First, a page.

It's the distant future, and humans have colonized Mars; and Mr E from England is visiting his Martian friend, Martin. In Martian English (off-shoot of the American English of the first settlers) Mr E tells Martin what he's been doing—he spent a very pleasant couple of days at some botanical gardens, where he saw a new Cactusoid (such as grow on Mars) that flowers every two days (of interest to Martin because he has a very dynamic garden, of which he is very proud).
......Although they're conversing in Martian English, Mr E could expect his "couple of days" to be taken by Martin to refer (quite literally, as far as Mr E is concerned) to two Earth days; but similarly, even though Mr E is from Earth, Martin might know that Martian Days (the literal meaning of "day" for him) were meant when they were talking about the new Cactusoid, because he would know why Mr E was mentioning it (i.e., because of what such a duration might mean in the context of Martin's garden).
......Similarly (re this post), whether or not the six days of Creation (in Genesis 1) are to be taken (literally) to be the durations of our days (or of the possibly slightly shorter days of whenever Genesis 1 was first written down, which would then have been literal), or to be such transcendental days (no less literally, were the Bible the word of God, in view of the topic of Genesis 1) as our mundane days would derive from—surely that depends upon what we think God's purpose was, in communicating such an account of Creation.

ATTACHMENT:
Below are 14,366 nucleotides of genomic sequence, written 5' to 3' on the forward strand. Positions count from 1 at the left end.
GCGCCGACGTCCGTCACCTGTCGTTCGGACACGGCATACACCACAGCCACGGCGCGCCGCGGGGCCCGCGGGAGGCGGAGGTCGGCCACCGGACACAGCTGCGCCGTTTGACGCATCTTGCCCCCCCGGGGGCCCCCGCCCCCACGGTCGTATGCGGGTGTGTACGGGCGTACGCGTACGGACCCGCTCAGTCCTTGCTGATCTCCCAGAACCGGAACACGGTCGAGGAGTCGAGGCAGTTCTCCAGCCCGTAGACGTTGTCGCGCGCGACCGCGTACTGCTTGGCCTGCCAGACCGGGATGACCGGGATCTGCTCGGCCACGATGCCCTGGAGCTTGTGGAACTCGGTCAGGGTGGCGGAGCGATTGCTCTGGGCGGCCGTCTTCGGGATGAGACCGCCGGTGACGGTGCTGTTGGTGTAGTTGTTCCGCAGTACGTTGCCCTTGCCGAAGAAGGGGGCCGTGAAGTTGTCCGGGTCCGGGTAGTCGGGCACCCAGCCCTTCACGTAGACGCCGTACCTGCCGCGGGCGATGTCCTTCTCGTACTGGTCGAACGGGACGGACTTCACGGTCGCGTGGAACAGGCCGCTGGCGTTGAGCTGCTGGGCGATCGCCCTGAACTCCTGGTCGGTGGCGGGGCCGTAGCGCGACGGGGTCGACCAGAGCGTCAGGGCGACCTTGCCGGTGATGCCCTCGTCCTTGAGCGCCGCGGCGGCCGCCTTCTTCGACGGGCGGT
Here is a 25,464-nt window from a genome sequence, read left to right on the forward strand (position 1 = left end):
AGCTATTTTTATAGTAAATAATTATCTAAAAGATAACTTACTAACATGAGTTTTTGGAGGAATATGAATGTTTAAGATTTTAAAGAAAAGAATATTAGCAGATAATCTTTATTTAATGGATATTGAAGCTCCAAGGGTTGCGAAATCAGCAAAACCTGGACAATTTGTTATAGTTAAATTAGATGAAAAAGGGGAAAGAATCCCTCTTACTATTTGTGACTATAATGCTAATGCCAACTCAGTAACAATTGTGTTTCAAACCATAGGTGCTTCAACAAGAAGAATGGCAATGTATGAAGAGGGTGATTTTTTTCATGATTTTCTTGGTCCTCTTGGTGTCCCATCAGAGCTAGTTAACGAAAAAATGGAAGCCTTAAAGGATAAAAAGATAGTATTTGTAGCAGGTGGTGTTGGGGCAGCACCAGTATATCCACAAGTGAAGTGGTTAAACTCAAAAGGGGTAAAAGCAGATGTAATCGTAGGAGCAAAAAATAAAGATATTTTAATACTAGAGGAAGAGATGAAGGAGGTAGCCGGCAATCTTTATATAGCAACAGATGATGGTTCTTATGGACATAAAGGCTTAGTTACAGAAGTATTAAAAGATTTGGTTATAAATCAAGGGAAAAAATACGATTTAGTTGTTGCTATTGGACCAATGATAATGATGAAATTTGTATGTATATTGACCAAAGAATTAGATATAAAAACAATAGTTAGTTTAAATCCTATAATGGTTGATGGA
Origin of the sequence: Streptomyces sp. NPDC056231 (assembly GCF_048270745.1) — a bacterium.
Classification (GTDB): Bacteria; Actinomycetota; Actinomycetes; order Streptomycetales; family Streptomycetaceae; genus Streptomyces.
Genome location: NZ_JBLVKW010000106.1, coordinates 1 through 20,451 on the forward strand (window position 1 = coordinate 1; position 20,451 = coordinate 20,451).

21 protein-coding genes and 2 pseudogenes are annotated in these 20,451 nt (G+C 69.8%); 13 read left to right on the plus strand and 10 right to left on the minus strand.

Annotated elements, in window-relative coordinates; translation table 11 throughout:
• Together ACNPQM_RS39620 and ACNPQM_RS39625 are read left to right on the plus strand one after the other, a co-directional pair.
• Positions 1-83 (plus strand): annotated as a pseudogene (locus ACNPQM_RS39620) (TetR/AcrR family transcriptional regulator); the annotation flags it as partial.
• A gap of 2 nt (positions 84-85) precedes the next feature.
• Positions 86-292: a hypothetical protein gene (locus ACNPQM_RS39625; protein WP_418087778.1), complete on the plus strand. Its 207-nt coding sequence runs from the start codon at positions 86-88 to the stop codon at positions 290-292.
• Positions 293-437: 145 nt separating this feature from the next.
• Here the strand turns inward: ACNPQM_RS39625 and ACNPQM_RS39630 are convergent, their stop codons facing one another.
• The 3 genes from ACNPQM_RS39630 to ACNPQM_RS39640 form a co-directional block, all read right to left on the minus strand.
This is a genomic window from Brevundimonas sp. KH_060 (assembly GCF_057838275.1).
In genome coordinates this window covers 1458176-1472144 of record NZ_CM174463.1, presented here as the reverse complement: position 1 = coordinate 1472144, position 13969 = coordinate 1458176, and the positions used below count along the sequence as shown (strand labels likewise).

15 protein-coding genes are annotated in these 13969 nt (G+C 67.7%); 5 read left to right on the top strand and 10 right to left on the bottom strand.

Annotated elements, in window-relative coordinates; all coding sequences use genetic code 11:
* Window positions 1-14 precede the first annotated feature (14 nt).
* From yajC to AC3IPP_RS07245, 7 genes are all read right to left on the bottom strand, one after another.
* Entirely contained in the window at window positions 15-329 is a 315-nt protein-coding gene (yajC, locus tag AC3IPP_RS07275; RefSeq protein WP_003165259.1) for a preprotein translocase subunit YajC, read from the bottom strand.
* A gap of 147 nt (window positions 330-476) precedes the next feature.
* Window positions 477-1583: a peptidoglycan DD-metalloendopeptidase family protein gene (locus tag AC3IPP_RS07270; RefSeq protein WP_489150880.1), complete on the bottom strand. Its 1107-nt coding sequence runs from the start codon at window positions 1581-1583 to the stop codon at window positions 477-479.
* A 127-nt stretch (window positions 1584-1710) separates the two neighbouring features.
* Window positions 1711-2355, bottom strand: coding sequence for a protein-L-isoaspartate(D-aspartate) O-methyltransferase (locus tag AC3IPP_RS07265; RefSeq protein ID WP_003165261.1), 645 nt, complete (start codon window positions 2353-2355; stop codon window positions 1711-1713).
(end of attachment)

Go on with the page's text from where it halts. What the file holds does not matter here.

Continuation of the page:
......If God wanted to inform us of superficial facts without us having to think very much (so as to avoid unreliability and elitism) then he could have arranged things so that it was the first of those options (although surely he would then have eliminated numerical contradictions from the Bible), but what would have been the point of such information? I've yet to investigate Genesis in any depth, but the first few chapters seem (at least superficially) to resemble parables more than history (e.g. why care who Cain married?).
......And the story of Noah's Ark (Genesis 6-9) presents a prima facie problem for any kind of literalism (e.g. perhaps it's prophetic!)—literalism could be saved in ways no weirder than those required to save Transubstantiation and Humean Supervenience (not to mention the Set and String theories of modern science, and their motivations), if we wanted it to be; but surely the issue is not so much what we want, as what we think is the purpose of the Bible (what God's motivation for Creation might most plausibly be).